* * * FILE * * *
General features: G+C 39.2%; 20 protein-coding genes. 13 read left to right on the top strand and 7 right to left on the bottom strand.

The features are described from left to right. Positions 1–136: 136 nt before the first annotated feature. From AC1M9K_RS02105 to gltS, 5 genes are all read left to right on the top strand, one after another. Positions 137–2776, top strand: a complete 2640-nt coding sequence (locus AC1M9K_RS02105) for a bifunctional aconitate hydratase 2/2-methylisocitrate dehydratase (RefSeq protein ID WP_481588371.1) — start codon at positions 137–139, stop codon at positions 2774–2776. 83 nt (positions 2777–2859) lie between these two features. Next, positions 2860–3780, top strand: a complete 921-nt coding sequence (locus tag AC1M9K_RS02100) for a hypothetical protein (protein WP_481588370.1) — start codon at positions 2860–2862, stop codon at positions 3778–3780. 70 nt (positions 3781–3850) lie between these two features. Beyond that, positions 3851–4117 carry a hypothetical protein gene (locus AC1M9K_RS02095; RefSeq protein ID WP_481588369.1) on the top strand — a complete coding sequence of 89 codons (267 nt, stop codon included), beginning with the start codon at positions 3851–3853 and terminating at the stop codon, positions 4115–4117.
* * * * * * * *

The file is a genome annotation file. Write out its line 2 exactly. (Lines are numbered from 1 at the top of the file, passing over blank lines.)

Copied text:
The features are described from left to right. Positions 1–136: 136 nt before the first annotated feature. From AC1M9K_RS02105 to gltS, 5 genes are all read left to right on the top strand, one after another. Positions 137–2776, top strand: a complete 2640-nt coding sequence (locus AC1M9K_RS02105) for a bifunctional aconitate hydratase 2/2-methylisocitrate dehydratase (RefSeq protein ID WP_481588371.1) — start codon at positions 137–139, stop codon at positions 2774–2776. 83 nt (positions 2777–2859) lie between these two features. Next, positions 2860–3780, top strand: a complete 921-nt coding sequence (locus tag AC1M9K_RS02100) for a hypothetical protein (protein WP_481588370.1) — start codon at positions 2860–2862, stop codon at positions 3778–3780. 70 nt (positions 3781–3850) lie between these two features. Beyond that, positions 3851–4117 carry a hypothetical protein gene (locus AC1M9K_RS02095; RefSeq protein ID WP_481588369.1) on the top strand — a complete coding sequence of 89 codons (267 nt, stop codon included), beginning with the start codon at positions 3851–3853 and terminating at the stop codon, positions 4115–4117.